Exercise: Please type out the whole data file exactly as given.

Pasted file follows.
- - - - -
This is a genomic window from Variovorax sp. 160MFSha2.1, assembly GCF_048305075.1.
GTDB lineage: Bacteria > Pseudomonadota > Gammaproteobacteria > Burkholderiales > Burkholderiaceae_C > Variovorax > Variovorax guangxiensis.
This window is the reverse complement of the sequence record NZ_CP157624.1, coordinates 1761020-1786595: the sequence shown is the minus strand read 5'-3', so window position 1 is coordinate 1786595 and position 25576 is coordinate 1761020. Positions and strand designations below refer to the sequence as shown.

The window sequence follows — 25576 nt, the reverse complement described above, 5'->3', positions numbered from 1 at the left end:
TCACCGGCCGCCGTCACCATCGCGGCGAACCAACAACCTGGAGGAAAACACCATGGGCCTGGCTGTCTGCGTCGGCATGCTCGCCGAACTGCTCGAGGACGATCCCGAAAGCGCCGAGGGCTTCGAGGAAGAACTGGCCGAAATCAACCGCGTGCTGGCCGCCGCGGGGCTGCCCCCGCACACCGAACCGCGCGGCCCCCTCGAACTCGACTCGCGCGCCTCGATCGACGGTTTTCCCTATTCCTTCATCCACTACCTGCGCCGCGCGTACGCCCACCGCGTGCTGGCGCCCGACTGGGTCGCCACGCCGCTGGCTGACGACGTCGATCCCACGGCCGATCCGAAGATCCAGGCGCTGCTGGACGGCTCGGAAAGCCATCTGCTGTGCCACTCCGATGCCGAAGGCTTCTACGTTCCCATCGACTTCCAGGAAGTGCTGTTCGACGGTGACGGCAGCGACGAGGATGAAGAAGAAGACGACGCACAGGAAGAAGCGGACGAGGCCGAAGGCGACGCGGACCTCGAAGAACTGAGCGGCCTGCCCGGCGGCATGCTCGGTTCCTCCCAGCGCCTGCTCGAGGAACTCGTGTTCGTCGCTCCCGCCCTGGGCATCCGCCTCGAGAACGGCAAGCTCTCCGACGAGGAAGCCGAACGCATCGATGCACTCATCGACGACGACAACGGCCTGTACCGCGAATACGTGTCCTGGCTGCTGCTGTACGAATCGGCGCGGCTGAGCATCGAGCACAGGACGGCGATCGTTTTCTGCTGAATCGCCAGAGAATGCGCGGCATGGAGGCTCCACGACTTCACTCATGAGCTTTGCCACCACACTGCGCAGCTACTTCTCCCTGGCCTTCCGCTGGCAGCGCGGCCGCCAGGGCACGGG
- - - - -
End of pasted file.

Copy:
This is a genomic window from Variovorax sp. 160MFSha2.1, assembly GCF_048305075.1.
GTDB lineage: Bacteria > Pseudomonadota > Gammaproteobacteria > Burkholderiales > Burkholderiaceae_C > Variovorax > Variovorax guangxiensis.
This window is the reverse complement of the sequence record NZ_CP157624.1, coordinates 1761020-1786595: the sequence shown is the minus strand read 5'-3', so window position 1 is coordinate 1786595 and position 25576 is coordinate 1761020. Positions and strand designations below refer to the sequence as shown.

The window sequence follows — 25576 nt, the reverse complement described above, 5'->3', positions numbered from 1 at the left end:
TCACCGGCCGCCGTCACCATCGCGGCGAACCAACAACCTGGAGGAAAACACCATGGGCCTGGCTGTCTGCGTCGGCATGCTCGCCGAACTGCTCGAGGACGATCCCGAAAGCGCCGAGGGCTTCGAGGAAGAACTGGCCGAAATCAACCGCGTGCTGGCCGCCGCGGGGCTGCCCCCGCACACCGAACCGCGCGGCCCCCTCGAACTCGACTCGCGCGCCTCGATCGACGGTTTTCCCTATTCCTTCATCCACTACCTGCGCCGCGCGTACGCCCACCGCGTGCTGGCGCCCGACTGGGTCGCCACGCCGCTGGCTGACGACGTCGATCCCACGGCCGATCCGAAGATCCAGGCGCTGCTGGACGGCTCGGAAAGCCATCTGCTGTGCCACTCCGATGCCGAAGGCTTCTACGTTCCCATCGACTTCCAGGAAGTGCTGTTCGACGGTGACGGCAGCGACGAGGATGAAGAAGAAGACGACGCACAGGAAGAAGCGGACGAGGCCGAAGGCGACGCGGACCTCGAAGAACTGAGCGGCCTGCCCGGCGGCATGCTCGGTTCCTCCCAGCGCCTGCTCGAGGAACTCGTGTTCGTCGCTCCCGCCCTGGGCATCCGCCTCGAGAACGGCAAGCTCTCCGACGAGGAAGCCGAACGCATCGATGCACTCATCGACGACGACAACGGCCTGTACCGCGAATACGTGTCCTGGCTGCTGCTGTACGAATCGGCGCGGCTGAGCATCGAGCACAGGACGGCGATCGTTTTCTGCTGAATCGCCAGAGAATGCGCGGCATGGAGGCTCCACGACTTCACTCATGAGCTTTGCCACCACACTGCGCAGCTACTTCTCCCTGGCCTTCCGCTGGCAGCGCGGCCGCCAGGGCACGGG